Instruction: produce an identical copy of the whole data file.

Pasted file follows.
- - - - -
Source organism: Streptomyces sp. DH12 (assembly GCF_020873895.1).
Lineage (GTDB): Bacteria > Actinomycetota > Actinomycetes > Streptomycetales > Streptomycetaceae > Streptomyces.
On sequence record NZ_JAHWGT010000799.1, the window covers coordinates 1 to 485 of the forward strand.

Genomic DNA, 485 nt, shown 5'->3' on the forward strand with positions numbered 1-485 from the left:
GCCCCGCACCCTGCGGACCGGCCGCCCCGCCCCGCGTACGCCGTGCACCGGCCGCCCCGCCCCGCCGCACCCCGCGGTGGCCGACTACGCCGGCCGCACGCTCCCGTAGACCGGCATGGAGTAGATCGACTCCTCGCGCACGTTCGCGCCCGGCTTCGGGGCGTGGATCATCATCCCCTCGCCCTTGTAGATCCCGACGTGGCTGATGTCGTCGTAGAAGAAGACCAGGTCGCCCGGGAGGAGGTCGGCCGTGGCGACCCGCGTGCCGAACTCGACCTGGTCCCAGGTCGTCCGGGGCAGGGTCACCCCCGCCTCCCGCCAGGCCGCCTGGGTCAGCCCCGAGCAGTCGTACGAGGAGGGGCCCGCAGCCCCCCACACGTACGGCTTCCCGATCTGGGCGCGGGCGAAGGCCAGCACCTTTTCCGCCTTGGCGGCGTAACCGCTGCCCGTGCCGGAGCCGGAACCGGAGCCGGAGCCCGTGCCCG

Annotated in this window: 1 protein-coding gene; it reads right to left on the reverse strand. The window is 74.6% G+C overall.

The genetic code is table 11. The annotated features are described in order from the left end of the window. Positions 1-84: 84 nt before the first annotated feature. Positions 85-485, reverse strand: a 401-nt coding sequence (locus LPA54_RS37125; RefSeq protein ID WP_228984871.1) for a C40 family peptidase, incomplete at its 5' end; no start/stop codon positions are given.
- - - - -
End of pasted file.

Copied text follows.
Source organism: Streptomyces sp. DH12 (assembly GCF_020873895.1).
Lineage (GTDB): Bacteria > Actinomycetota > Actinomycetes > Streptomycetales > Streptomycetaceae > Streptomyces.
On sequence record NZ_JAHWGT010000799.1, the window covers coordinates 1 to 485 of the forward strand.

Genomic DNA, 485 nt, shown 5'->3' on the forward strand with positions numbered 1-485 from the left:
GCCCCGCACCCTGCGGACCGGCCGCCCCGCCCCGCGTACGCCGTGCACCGGCCGCCCCGCCCCGCCGCACCCCGCGGTGGCCGACTACGCCGGCCGCACGCTCCCGTAGACCGGCATGGAGTAGATCGACTCCTCGCGCACGTTCGCGCCCGGCTTCGGGGCGTGGATCATCATCCCCTCGCCCTTGTAGATCCCGACGTGGCTGATGTCGTCGTAGAAGAAGACCAGGTCGCCCGGGAGGAGGTCGGCCGTGGCGACCCGCGTGCCGAACTCGACCTGGTCCCAGGTCGTCCGGGGCAGGGTCACCCCCGCCTCCCGCCAGGCCGCCTGGGTCAGCCCCGAGCAGTCGTACGAGGAGGGGCCCGCAGCCCCCCACACGTACGGCTTCCCGATCTGGGCGCGGGCGAAGGCCAGCACCTTTTCCGCCTTGGCGGCGTAACCGCTGCCCGTGCCGGAGCCGGAACCGGAGCCGGAGCCCGTGCCCG

Annotated in this window: 1 protein-coding gene; it reads right to left on the reverse strand. The window is 74.6% G+C overall.

The genetic code is table 11. The annotated features are described in order from the left end of the window. Positions 1-84: 84 nt before the first annotated feature. Positions 85-485, reverse strand: a 401-nt coding sequence (locus LPA54_RS37125; RefSeq protein ID WP_228984871.1) for a C40 family peptidase, incomplete at its 5' end; no start/stop codon positions are given.